How Long is Too Long in One Position?

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This topic contains 17 replies, has 14 voices, and was last updated by  Steve Ressler 3 years, 9 months ago.

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  • #182155

    Steve Ressler

    Recently, I was talking to a rising government leader who was debating whether it was time to move on to another job.

    She asked a good question:

    -How long is too long in one position?

    -How do I know if it’s time to move on?

  • #182189

    Steve Ressler

    What I told the person directly
    -when you aren’t learning or being challenged

    With the caveat:

    -Don’t leave until you talk to your boss and boss boss about the situation. Most bosses will find other opportunities for great people whether its within a division, a detail, or training opportunity.

  • #182187

    Mark Hammer

    I think there are roughly 3 kinds of public servants: those whose commitment is to employment and stable predictable routine (and I mean that in a very positive way), those who are committed to projects and initiatives, and those who are committed to their careers.

    The first group is happy to stay where they are because it allows all the pieces of their life to fit together nicely. If it ain’t broke, why fix it? You’ll often find them among admin support folks, for example.

    The second group works on files/initiatives/programs that are ongoing or have long time-arcs, and have both pride in those things and difficulty leaving them behind to flounder or not realize their potential.

    The third group provides “services”, but is not especially committed to any single file or project; if there is an opportunity to provide their service somewhere else for more money or prestige or authority, they’ll take it. That would be illustrated by the person you spoke to.

    I don’t think the boundaries between them are hard and fast, but these represent 3 readily identifiable archetypes.

    Your questions pertain mostly to the third group. Not being in that group, I honestly don’t know anything about the instrumental value of the optimal tenure.

    I still find it weird when some new middle or senior manager arrives and we all get an introduction e-mail proudly declaring just how many organizations and initiatives the person has been part of, all generally within a tenure about the same as my own. I can only think “Doesn’t this person have any commitment?”. We wouldn’t judge a person’s fitness to be a great spouse by noting just how many previous marriages they’ve had (Wow, FIVE! They must be a really good husband.). Why would we perceive them as more capable leaders when they breeze in and out of organizations every 2 years?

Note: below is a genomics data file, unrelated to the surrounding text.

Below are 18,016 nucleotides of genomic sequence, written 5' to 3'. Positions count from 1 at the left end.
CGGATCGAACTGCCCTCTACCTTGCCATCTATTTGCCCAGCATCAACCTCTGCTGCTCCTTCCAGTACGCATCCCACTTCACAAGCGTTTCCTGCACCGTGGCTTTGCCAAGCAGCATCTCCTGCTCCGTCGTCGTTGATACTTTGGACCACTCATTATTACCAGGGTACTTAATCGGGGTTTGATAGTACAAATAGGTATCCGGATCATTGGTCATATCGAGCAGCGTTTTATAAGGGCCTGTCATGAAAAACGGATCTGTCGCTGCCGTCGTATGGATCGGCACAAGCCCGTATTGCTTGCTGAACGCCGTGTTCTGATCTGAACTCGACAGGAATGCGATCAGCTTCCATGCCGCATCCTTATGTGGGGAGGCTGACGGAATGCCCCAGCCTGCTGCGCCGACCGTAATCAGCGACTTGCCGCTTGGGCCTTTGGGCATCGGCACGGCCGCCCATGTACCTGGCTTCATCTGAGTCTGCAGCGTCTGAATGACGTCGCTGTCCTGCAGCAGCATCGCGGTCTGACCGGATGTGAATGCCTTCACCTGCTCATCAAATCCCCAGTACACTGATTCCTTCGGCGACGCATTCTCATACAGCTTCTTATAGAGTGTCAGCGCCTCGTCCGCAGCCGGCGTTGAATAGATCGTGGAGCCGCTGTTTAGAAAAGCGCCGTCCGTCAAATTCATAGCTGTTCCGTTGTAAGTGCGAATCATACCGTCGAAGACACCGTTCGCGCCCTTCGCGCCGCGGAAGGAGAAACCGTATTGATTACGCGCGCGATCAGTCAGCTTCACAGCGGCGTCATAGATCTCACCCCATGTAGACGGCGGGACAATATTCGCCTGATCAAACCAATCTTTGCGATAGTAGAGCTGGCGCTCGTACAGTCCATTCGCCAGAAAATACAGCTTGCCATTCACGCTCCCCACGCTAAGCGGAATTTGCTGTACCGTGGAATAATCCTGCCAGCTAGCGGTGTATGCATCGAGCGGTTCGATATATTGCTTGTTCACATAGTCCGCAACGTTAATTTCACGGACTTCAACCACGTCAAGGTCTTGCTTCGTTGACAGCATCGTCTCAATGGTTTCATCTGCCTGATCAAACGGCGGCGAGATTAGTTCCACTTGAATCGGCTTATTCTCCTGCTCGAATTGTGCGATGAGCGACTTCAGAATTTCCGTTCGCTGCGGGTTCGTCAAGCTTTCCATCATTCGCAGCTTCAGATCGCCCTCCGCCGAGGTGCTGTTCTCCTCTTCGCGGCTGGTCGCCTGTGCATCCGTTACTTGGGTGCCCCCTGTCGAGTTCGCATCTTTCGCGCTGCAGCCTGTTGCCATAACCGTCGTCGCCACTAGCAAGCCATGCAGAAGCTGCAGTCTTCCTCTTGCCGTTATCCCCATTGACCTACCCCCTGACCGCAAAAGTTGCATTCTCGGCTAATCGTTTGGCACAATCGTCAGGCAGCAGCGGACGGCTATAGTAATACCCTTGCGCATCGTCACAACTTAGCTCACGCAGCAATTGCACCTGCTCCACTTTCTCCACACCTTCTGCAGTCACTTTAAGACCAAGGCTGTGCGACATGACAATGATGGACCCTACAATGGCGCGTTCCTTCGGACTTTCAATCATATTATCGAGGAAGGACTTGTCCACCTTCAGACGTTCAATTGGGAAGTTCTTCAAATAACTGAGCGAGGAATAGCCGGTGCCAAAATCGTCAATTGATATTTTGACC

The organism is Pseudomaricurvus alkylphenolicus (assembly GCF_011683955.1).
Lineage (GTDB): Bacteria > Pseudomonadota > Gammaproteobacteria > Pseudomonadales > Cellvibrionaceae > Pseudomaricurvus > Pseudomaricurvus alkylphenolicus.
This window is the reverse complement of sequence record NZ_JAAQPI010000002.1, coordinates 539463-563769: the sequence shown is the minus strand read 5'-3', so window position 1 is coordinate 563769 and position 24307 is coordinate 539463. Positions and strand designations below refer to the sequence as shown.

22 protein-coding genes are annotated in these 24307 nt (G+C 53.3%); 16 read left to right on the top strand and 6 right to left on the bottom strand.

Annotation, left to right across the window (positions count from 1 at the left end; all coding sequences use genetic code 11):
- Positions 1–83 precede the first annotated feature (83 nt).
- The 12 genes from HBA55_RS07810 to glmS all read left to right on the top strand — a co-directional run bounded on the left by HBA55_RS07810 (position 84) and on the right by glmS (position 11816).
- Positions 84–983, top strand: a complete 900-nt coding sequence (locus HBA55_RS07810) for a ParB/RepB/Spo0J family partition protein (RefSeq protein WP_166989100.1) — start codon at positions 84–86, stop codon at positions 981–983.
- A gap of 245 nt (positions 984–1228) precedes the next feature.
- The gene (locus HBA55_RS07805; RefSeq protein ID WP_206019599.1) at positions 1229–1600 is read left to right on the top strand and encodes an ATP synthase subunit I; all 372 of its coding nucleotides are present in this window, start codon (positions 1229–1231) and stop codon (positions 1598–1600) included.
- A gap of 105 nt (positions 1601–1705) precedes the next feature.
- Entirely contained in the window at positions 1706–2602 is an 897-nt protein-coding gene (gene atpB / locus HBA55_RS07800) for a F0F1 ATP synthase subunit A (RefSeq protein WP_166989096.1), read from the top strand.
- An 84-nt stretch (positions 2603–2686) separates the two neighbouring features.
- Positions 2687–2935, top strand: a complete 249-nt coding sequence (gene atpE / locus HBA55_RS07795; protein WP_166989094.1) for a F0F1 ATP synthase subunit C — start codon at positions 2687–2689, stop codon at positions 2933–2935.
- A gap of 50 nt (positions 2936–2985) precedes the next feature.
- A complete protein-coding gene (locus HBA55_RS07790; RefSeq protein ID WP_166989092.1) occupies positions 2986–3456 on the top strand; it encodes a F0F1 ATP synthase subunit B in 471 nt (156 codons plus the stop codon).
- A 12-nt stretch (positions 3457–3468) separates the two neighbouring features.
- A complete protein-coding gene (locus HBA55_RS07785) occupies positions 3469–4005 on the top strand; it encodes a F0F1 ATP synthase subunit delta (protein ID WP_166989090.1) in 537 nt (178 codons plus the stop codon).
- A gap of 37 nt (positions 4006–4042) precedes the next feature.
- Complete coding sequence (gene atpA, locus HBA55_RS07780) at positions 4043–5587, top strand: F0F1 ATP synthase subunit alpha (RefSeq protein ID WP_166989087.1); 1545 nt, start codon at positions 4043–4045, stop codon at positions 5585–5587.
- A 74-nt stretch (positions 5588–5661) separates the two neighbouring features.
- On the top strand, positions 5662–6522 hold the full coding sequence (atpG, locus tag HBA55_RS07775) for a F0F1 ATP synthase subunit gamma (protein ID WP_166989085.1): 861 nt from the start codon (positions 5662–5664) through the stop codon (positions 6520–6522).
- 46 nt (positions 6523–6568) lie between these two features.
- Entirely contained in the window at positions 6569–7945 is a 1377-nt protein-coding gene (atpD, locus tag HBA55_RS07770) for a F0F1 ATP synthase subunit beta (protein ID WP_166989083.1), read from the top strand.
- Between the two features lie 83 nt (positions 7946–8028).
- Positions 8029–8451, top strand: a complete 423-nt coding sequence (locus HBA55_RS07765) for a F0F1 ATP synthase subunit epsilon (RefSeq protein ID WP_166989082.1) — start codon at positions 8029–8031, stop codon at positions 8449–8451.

When it comes to the management world and “high flyers”, I tilt my head to the side like the RCA Victor puppy.

  • #182185

    Peter Sperry

    1. It depends.

    2. When the work is repeating itself.

    Points to remember —

    There is a very real difference between 40 years of experience and 2 years of experience repeated 20 times. While time varies depending on the job, the probability of simply recycling past experience goes up after 3 years and accelerates rapidly after 5. I’ve met very few people who were still growing and/or expanding their utility while remaining in the same job for 10 or more years.

    As Mark points out, professional growth is only one aspect to consider and not necessarily the most important. Public Servants in his first group may be content to remain in one job their entire career simply to maintain work life balance. Those in the second group may be invested in the long term project and want to see it through to completion even if their own ability to contribute eventually plateaus (nothing wrong with this as long as it does not decline). The third group will want to focus intently on how they fit into the project and when both they and the organization benefit from a change of scenery. If the individual in question has joined an organization and provided value by completing a project or helping achieve a major milestone, it is time to ask “what’s next?” for both. I’ve seen this happen in 6-12 months (mostly with consultants) and also seen it take 3-5 years. If it goes beyond 5 years, the individual is probably sliding into group 1 or 2.